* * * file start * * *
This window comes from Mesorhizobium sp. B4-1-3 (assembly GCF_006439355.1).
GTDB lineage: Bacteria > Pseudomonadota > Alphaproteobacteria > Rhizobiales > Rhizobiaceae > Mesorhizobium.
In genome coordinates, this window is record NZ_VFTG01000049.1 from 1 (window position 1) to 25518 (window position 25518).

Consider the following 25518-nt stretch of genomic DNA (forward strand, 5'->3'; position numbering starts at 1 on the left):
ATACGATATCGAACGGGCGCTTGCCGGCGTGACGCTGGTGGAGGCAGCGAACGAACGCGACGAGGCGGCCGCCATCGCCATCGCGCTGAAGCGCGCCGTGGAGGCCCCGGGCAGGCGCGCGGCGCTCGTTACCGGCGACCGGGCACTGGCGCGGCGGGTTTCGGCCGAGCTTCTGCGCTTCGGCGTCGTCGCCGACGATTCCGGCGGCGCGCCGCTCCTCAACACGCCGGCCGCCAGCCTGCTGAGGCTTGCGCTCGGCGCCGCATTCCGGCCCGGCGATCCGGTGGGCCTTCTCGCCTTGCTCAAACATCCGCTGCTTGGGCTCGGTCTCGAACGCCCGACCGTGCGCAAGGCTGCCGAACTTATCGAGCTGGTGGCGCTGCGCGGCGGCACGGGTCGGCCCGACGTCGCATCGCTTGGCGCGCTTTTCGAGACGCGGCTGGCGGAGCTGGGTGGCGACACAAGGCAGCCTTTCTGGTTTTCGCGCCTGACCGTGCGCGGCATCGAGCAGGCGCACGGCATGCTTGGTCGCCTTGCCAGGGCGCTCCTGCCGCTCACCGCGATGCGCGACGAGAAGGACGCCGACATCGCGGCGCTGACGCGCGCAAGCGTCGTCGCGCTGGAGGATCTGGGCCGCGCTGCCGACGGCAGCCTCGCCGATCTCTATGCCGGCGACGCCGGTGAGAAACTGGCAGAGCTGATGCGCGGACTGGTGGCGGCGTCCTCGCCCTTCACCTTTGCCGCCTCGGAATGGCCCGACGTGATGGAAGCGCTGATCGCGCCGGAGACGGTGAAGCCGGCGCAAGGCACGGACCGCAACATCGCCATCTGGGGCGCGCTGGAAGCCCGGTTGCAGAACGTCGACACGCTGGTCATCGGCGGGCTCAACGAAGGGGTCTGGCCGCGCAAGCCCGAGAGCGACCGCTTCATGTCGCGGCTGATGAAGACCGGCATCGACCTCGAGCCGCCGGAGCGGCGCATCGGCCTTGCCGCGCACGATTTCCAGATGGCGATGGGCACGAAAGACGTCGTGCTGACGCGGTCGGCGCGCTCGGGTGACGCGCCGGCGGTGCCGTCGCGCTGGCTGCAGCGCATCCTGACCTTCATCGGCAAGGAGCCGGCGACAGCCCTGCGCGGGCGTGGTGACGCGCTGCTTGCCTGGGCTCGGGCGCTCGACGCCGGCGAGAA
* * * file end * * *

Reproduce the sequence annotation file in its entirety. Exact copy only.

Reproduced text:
This window comes from Mesorhizobium sp. B4-1-3 (assembly GCF_006439355.1).
GTDB lineage: Bacteria > Pseudomonadota > Alphaproteobacteria > Rhizobiales > Rhizobiaceae > Mesorhizobium.
In genome coordinates, this window is record NZ_VFTG01000049.1 from 1 (window position 1) to 25518 (window position 25518).

Consider the following 25518-nt stretch of genomic DNA (forward strand, 5'->3'; position numbering starts at 1 on the left):
ATACGATATCGAACGGGCGCTTGCCGGCGTGACGCTGGTGGAGGCAGCGAACGAACGCGACGAGGCGGCCGCCATCGCCATCGCGCTGAAGCGCGCCGTGGAGGCCCCGGGCAGGCGCGCGGCGCTCGTTACCGGCGACCGGGCACTGGCGCGGCGGGTTTCGGCCGAGCTTCTGCGCTTCGGCGTCGTCGCCGACGATTCCGGCGGCGCGCCGCTCCTCAACACGCCGGCCGCCAGCCTGCTGAGGCTTGCGCTCGGCGCCGCATTCCGGCCCGGCGATCCGGTGGGCCTTCTCGCCTTGCTCAAACATCCGCTGCTTGGGCTCGGTCTCGAACGCCCGACCGTGCGCAAGGCTGCCGAACTTATCGAGCTGGTGGCGCTGCGCGGCGGCACGGGTCGGCCCGACGTCGCATCGCTTGGCGCGCTTTTCGAGACGCGGCTGGCGGAGCTGGGTGGCGACACAAGGCAGCCTTTCTGGTTTTCGCGCCTGACCGTGCGCGGCATCGAGCAGGCGCACGGCATGCTTGGTCGCCTTGCCAGGGCGCTCCTGCCGCTCACCGCGATGCGCGACGAGAAGGACGCCGACATCGCGGCGCTGACGCGCGCAAGCGTCGTCGCGCTGGAGGATCTGGGCCGCGCTGCCGACGGCAGCCTCGCCGATCTCTATGCCGGCGACGCCGGTGAGAAACTGGCAGAGCTGATGCGCGGACTGGTGGCGGCGTCCTCGCCCTTCACCTTTGCCGCCTCGGAATGGCCCGACGTGATGGAAGCGCTGATCGCGCCGGAGACGGTGAAGCCGGCGCAAGGCACGGACCGCAACATCGCCATCTGGGGCGCGCTGGAAGCCCGGTTGCAGAACGTCGACACGCTGGTCATCGGCGGGCTCAACGAAGGGGTCTGGCCGCGCAAGCCCGAGAGCGACCGCTTCATGTCGCGGCTGATGAAGACCGGCATCGACCTCGAGCCGCCGGAGCGGCGCATCGGCCTTGCCGCGCACGATTTCCAGATGGCGATGGGCACGAAAGACGTCGTGCTGACGCGGTCGGCGCGCTCGGGTGACGCGCCGGCGGTGCCGTCGCGCTGGCTGCAGCGCATCCTGACCTTCATCGGCAAGGAGCCGGCGACAGCCCTGCGCGGGCGTGGTGACGCGCTGCTTGCCTGGGCTCGGGCGCTCGACGCCGGCGAGAA